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So What Makes Cork Oak Bark So Special?
The uniqueness of cork bark is determined by two specific factors: suberin and the bark’s cell structure.
Suberin is a waxy substance found in most plants that aids in the regeneration process if a plant has been wounded. However, the levels of suberin found in cork oak trees are extremely high and give the bark its characteristic qualities.
Suberin is permeable which helps the tree prevent water loss and, in turn, makes cork oak bark waterproof, fire-resistant and insulating.
The cells of cork oak bark are distinctive in that they are 14-sided polyhedrons and completely filled with air. When you add suberin to the cork cell structure you get a versatile cell full of air that is permeable (which keeps the air in and the water out), making it a light-weight, waterproof and buoyant material.
Fun Fact: The discovery of cells, the building blocks of life, were first observed through cork! A scientist named Robert Hooke noticed the visual airiness of a cork wine stopper and decided to look at it under a microscope. Noticing the open, block-like structures, Hooke named them after Pérignon’s living quarters in the monastery: cells.
The Only Way To Harvest Cork: Sustainably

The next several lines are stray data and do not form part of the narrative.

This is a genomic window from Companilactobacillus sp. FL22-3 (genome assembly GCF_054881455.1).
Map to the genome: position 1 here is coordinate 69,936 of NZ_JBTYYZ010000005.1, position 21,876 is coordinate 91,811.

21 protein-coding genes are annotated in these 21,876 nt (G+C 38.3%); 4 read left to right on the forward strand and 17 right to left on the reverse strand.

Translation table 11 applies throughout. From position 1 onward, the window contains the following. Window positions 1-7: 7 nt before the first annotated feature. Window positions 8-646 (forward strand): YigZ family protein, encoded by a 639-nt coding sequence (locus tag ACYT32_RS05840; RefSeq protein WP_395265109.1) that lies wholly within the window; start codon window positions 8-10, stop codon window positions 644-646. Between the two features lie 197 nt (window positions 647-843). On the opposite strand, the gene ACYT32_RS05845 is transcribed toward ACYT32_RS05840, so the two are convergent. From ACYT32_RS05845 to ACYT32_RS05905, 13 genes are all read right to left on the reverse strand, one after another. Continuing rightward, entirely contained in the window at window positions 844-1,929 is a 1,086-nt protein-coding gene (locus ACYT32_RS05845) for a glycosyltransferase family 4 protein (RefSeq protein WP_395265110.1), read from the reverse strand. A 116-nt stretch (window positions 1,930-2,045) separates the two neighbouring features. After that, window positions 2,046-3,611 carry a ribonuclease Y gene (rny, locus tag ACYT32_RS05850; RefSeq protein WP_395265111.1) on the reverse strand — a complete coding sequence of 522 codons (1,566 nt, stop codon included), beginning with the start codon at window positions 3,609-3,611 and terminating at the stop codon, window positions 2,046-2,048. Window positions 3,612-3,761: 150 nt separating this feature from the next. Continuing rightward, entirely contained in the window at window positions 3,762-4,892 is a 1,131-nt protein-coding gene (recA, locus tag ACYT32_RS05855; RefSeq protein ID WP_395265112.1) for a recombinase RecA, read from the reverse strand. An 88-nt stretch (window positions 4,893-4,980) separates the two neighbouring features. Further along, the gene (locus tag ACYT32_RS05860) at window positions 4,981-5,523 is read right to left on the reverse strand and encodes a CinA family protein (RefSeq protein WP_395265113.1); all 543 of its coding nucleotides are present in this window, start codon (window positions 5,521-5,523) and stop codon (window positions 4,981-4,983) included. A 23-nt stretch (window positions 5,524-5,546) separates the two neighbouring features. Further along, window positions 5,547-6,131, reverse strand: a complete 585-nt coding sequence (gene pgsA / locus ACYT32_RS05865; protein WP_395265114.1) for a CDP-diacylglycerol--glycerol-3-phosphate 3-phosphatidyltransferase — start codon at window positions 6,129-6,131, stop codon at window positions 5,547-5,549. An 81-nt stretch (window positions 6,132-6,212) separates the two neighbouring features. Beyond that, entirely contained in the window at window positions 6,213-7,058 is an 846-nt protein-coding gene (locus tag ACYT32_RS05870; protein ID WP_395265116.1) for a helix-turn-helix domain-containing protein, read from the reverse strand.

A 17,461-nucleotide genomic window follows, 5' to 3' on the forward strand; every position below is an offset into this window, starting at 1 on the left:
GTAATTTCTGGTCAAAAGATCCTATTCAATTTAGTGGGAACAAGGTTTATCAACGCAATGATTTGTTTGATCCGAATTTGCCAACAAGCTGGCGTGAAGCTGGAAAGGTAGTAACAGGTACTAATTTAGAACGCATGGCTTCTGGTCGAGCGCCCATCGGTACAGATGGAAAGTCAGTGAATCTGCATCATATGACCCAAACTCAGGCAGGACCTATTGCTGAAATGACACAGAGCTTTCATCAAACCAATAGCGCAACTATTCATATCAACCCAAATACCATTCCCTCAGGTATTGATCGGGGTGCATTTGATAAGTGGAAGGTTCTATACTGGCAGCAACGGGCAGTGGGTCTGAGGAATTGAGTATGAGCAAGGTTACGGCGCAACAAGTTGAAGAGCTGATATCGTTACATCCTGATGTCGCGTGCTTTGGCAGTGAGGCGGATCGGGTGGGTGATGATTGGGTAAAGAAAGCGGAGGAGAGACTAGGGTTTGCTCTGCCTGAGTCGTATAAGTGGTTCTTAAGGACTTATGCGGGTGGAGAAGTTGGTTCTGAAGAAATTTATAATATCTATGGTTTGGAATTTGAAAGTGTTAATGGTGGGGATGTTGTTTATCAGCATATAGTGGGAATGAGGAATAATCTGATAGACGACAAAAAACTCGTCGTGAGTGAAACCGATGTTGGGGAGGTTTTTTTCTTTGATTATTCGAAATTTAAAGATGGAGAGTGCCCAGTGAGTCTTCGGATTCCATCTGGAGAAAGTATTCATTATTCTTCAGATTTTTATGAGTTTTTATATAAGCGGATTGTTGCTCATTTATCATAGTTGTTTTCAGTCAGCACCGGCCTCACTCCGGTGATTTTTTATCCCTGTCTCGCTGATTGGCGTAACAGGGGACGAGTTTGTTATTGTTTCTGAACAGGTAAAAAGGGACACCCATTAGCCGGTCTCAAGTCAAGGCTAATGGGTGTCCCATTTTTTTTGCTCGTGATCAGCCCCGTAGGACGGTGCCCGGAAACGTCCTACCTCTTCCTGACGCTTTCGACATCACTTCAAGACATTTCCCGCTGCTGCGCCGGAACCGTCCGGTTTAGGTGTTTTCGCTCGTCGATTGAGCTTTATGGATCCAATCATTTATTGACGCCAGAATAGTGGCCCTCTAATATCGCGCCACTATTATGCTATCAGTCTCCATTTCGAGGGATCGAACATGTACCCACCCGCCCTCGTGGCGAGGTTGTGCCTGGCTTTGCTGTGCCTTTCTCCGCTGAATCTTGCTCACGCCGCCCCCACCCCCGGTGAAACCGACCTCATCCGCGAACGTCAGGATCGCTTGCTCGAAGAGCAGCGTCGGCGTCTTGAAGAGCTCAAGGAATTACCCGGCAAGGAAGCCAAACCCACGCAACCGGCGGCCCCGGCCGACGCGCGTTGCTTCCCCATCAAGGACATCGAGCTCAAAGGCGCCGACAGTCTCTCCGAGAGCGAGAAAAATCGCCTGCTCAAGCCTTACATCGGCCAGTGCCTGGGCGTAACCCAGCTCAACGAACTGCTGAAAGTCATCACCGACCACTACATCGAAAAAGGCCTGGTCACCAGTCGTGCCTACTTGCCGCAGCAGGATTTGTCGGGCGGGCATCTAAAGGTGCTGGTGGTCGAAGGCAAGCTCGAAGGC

The only way to harvest cork bark is through sustainable methods.
Cork trees can grow to be anywhere from 250-300 years old on average, with some cork oaks know to have been over 500 years old. The largest cork oak today is the Whistler Tree.
Standing over 45 feet tall, the Whistler is 236 years old.
To harvest cork, only the bark is taken, leaving the tree to continue growing and regenerating its bark for the next harvest. The trees are never cut down for their cork.
Like a sheep’s wool, a cork stripper, or tirador, uses a special axe to remove the top layer of the bark. The outer bark is skillfully cut by hand and gingerly removed so as not to harm the tree’s cambium layer beneath it.
Tiradores train anywhere from 4 to 8 years before they are fully qualified to strip cork oak trees.
After a cork tree is stripped, it isn’t touched for another 9 to 10 years until the bark regenerates. Interestingly, this stripping process and the sustainable management of cork oak forests actually contribute to the oak’s longevity.
An initial harvest doesn’t begin until a cork oak is at least 25 years old. Even then, the first 2 harvests are not viable for use in viticulture and are instead sent to be used in other cork products.